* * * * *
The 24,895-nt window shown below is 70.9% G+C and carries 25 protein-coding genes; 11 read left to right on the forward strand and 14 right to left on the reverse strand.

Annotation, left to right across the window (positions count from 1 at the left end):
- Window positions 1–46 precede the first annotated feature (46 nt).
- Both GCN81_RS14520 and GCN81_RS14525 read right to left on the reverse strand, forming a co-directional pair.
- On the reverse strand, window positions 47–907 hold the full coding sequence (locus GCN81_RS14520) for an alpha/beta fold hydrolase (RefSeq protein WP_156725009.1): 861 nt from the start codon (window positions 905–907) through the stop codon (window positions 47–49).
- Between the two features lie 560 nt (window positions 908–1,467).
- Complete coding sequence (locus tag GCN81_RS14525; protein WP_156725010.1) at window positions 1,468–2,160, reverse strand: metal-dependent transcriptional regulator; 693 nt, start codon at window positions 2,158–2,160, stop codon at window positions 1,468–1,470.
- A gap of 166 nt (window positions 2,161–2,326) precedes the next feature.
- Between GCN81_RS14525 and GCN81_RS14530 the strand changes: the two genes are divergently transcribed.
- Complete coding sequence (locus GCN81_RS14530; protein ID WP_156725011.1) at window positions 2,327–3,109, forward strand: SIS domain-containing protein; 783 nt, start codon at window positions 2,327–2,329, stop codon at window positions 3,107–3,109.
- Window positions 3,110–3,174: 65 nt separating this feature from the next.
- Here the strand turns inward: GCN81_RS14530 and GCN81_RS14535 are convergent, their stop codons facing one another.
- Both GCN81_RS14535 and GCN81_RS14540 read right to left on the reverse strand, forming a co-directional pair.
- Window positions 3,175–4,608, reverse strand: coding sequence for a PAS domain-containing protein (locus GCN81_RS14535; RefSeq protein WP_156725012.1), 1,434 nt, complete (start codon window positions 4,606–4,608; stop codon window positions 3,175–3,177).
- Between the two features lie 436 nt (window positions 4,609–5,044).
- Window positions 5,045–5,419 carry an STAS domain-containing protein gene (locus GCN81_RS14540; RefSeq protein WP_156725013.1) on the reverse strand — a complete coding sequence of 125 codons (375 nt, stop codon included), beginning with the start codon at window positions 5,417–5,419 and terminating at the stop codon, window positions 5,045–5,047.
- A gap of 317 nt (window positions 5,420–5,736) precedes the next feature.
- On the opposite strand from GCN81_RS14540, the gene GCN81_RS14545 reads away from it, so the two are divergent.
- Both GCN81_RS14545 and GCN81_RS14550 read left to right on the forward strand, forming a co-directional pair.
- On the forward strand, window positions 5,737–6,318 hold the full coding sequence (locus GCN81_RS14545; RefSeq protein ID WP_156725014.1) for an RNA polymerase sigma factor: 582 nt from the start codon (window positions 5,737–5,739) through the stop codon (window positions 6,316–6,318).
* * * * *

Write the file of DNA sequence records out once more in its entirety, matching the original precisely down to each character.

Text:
The 24,895-nt window shown below is 70.9% G+C and carries 25 protein-coding genes; 11 read left to right on the forward strand and 14 right to left on the reverse strand.

Annotation, left to right across the window (positions count from 1 at the left end):
- Window positions 1–46 precede the first annotated feature (46 nt).
- Both GCN81_RS14520 and GCN81_RS14525 read right to left on the reverse strand, forming a co-directional pair.
- On the reverse strand, window positions 47–907 hold the full coding sequence (locus GCN81_RS14520) for an alpha/beta fold hydrolase (RefSeq protein WP_156725009.1): 861 nt from the start codon (window positions 905–907) through the stop codon (window positions 47–49).
- Between the two features lie 560 nt (window positions 908–1,467).
- Complete coding sequence (locus tag GCN81_RS14525; protein WP_156725010.1) at window positions 1,468–2,160, reverse strand: metal-dependent transcriptional regulator; 693 nt, start codon at window positions 2,158–2,160, stop codon at window positions 1,468–1,470.
- A gap of 166 nt (window positions 2,161–2,326) precedes the next feature.
- Between GCN81_RS14525 and GCN81_RS14530 the strand changes: the two genes are divergently transcribed.
- Complete coding sequence (locus GCN81_RS14530; protein ID WP_156725011.1) at window positions 2,327–3,109, forward strand: SIS domain-containing protein; 783 nt, start codon at window positions 2,327–2,329, stop codon at window positions 3,107–3,109.
- Window positions 3,110–3,174: 65 nt separating this feature from the next.
- Here the strand turns inward: GCN81_RS14530 and GCN81_RS14535 are convergent, their stop codons facing one another.
- Both GCN81_RS14535 and GCN81_RS14540 read right to left on the reverse strand, forming a co-directional pair.
- Window positions 3,175–4,608, reverse strand: coding sequence for a PAS domain-containing protein (locus GCN81_RS14535; RefSeq protein WP_156725012.1), 1,434 nt, complete (start codon window positions 4,606–4,608; stop codon window positions 3,175–3,177).
- Between the two features lie 436 nt (window positions 4,609–5,044).
- Window positions 5,045–5,419 carry an STAS domain-containing protein gene (locus GCN81_RS14540; RefSeq protein WP_156725013.1) on the reverse strand — a complete coding sequence of 125 codons (375 nt, stop codon included), beginning with the start codon at window positions 5,417–5,419 and terminating at the stop codon, window positions 5,045–5,047.
- A gap of 317 nt (window positions 5,420–5,736) precedes the next feature.
- On the opposite strand from GCN81_RS14540, the gene GCN81_RS14545 reads away from it, so the two are divergent.
- Both GCN81_RS14545 and GCN81_RS14550 read left to right on the forward strand, forming a co-directional pair.
- On the forward strand, window positions 5,737–6,318 hold the full coding sequence (locus GCN81_RS14545; RefSeq protein ID WP_156725014.1) for an RNA polymerase sigma factor: 582 nt from the start codon (window positions 5,737–5,739) through the stop codon (window positions 6,316–6,318).